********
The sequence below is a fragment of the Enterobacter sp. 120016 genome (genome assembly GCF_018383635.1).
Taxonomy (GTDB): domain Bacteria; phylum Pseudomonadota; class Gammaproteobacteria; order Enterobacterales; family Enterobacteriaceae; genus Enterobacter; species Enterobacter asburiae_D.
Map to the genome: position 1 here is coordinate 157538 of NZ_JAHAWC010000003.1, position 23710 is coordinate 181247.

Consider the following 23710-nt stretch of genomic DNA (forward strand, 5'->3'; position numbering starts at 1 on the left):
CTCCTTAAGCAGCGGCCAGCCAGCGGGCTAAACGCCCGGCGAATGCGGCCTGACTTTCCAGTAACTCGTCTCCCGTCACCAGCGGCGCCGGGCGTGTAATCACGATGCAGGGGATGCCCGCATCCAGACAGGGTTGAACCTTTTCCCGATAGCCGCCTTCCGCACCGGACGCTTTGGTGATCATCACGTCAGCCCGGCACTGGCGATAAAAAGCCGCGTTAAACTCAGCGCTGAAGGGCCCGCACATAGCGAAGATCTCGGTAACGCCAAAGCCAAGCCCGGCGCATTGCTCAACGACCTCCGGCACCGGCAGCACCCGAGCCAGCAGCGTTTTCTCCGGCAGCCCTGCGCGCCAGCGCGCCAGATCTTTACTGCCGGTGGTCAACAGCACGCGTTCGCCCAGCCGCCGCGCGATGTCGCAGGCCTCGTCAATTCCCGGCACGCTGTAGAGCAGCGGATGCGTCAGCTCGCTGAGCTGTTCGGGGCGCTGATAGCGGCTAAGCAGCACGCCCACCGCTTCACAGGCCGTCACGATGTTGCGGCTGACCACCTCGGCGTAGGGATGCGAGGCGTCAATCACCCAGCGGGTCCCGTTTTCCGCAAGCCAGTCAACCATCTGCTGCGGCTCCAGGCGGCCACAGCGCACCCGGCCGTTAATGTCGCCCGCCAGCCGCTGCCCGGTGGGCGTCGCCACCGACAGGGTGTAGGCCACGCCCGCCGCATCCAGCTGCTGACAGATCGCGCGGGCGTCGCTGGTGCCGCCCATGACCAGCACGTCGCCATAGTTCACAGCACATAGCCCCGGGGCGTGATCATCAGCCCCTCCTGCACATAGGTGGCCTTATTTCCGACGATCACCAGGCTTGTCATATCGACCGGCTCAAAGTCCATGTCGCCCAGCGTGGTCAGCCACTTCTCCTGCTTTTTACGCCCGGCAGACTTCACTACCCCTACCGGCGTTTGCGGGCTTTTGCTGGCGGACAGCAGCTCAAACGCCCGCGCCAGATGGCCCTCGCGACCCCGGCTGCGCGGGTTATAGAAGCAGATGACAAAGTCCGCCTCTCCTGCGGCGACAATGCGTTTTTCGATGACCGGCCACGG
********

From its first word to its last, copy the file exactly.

The sequence below is a fragment of the Enterobacter sp. 120016 genome (genome assembly GCF_018383635.1).
Taxonomy (GTDB): domain Bacteria; phylum Pseudomonadota; class Gammaproteobacteria; order Enterobacterales; family Enterobacteriaceae; genus Enterobacter; species Enterobacter asburiae_D.
Map to the genome: position 1 here is coordinate 157538 of NZ_JAHAWC010000003.1, position 23710 is coordinate 181247.

Consider the following 23710-nt stretch of genomic DNA (forward strand, 5'->3'; position numbering starts at 1 on the left):
CTCCTTAAGCAGCGGCCAGCCAGCGGGCTAAACGCCCGGCGAATGCGGCCTGACTTTCCAGTAACTCGTCTCCCGTCACCAGCGGCGCCGGGCGTGTAATCACGATGCAGGGGATGCCCGCATCCAGACAGGGTTGAACCTTTTCCCGATAGCCGCCTTCCGCACCGGACGCTTTGGTGATCATCACGTCAGCCCGGCACTGGCGATAAAAAGCCGCGTTAAACTCAGCGCTGAAGGGCCCGCACATAGCGAAGATCTCGGTAACGCCAAAGCCAAGCCCGGCGCATTGCTCAACGACCTCCGGCACCGGCAGCACCCGAGCCAGCAGCGTTTTCTCCGGCAGCCCTGCGCGCCAGCGCGCCAGATCTTTACTGCCGGTGGTCAACAGCACGCGTTCGCCCAGCCGCCGCGCGATGTCGCAGGCCTCGTCAATTCCCGGCACGCTGTAGAGCAGCGGATGCGTCAGCTCGCTGAGCTGTTCGGGGCGCTGATAGCGGCTAAGCAGCACGCCCACCGCTTCACAGGCCGTCACGATGTTGCGGCTGACCACCTCGGCGTAGGGATGCGAGGCGTCAATCACCCAGCGGGTCCCGTTTTCCGCAAGCCAGTCAACCATCTGCTGCGGCTCCAGGCGGCCACAGCGCACCCGGCCGTTAATGTCGCCCGCCAGCCGCTGCCCGGTGGGCGTCGCCACCGACAGGGTGTAGGCCACGCCCGCCGCATCCAGCTGCTGACAGATCGCGCGGGCGTCGCTGGTGCCGCCCATGACCAGCACGTCGCCATAGTTCACAGCACATAGCCCCGGGGCGTGATCATCAGCCCCTCCTGCACATAGGTGGCCTTATTTCCGACGATCACCAGGCTTGTCATATCGACCGGCTCAAAGTCCATGTCGCCCAGCGTGGTCAGCCACTTCTCCTGCTTTTTACGCCCGGCAGACTTCACTACCCCTACCGGCGTTTGCGGGCTTTTGCTGGCGGACAGCAGCTCAAACGCCCGCGCCAGATGGCCCTCGCGACCCCGGCTGCGCGGGTTATAGAAGCAGATGACAAAGTCCGCCTCTCCTGCGGCGACAATGCGTTTTTCGATGACCGGCCACGG